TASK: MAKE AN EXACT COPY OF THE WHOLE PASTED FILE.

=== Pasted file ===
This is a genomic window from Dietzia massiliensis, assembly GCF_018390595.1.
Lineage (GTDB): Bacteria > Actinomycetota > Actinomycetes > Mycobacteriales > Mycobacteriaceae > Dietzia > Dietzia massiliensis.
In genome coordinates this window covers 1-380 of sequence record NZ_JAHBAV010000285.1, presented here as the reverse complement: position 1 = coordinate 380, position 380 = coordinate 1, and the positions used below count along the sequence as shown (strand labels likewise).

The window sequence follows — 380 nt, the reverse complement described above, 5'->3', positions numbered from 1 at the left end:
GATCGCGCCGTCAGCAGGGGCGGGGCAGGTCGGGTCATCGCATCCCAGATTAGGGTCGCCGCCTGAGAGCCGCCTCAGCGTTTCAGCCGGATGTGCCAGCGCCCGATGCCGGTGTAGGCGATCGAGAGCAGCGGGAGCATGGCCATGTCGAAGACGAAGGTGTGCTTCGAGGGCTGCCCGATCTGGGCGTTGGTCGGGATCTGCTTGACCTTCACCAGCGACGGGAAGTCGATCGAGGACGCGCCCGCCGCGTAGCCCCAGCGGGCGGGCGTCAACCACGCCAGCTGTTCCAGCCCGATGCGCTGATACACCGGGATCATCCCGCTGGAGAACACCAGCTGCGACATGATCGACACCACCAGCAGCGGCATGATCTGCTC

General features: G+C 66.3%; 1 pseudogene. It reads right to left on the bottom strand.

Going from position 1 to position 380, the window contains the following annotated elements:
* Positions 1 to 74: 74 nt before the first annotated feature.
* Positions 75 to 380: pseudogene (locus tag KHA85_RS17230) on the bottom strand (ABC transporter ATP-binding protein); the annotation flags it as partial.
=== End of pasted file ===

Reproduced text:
This is a genomic window from Dietzia massiliensis, assembly GCF_018390595.1.
Lineage (GTDB): Bacteria > Actinomycetota > Actinomycetes > Mycobacteriales > Mycobacteriaceae > Dietzia > Dietzia massiliensis.
In genome coordinates this window covers 1-380 of sequence record NZ_JAHBAV010000285.1, presented here as the reverse complement: position 1 = coordinate 380, position 380 = coordinate 1, and the positions used below count along the sequence as shown (strand labels likewise).

The window sequence follows — 380 nt, the reverse complement described above, 5'->3', positions numbered from 1 at the left end:
GATCGCGCCGTCAGCAGGGGCGGGGCAGGTCGGGTCATCGCATCCCAGATTAGGGTCGCCGCCTGAGAGCCGCCTCAGCGTTTCAGCCGGATGTGCCAGCGCCCGATGCCGGTGTAGGCGATCGAGAGCAGCGGGAGCATGGCCATGTCGAAGACGAAGGTGTGCTTCGAGGGCTGCCCGATCTGGGCGTTGGTCGGGATCTGCTTGACCTTCACCAGCGACGGGAAGTCGATCGAGGACGCGCCCGCCGCGTAGCCCCAGCGGGCGGGCGTCAACCACGCCAGCTGTTCCAGCCCGATGCGCTGATACACCGGGATCATCCCGCTGGAGAACACCAGCTGCGACATGATCGACACCACCAGCAGCGGCATGATCTGCTC

General features: G+C 66.3%; 1 pseudogene. It reads right to left on the bottom strand.

Going from position 1 to position 380, the window contains the following annotated elements:
* Positions 1 to 74: 74 nt before the first annotated feature.
* Positions 75 to 380: pseudogene (locus tag KHA85_RS17230) on the bottom strand (ABC transporter ATP-binding protein); the annotation flags it as partial.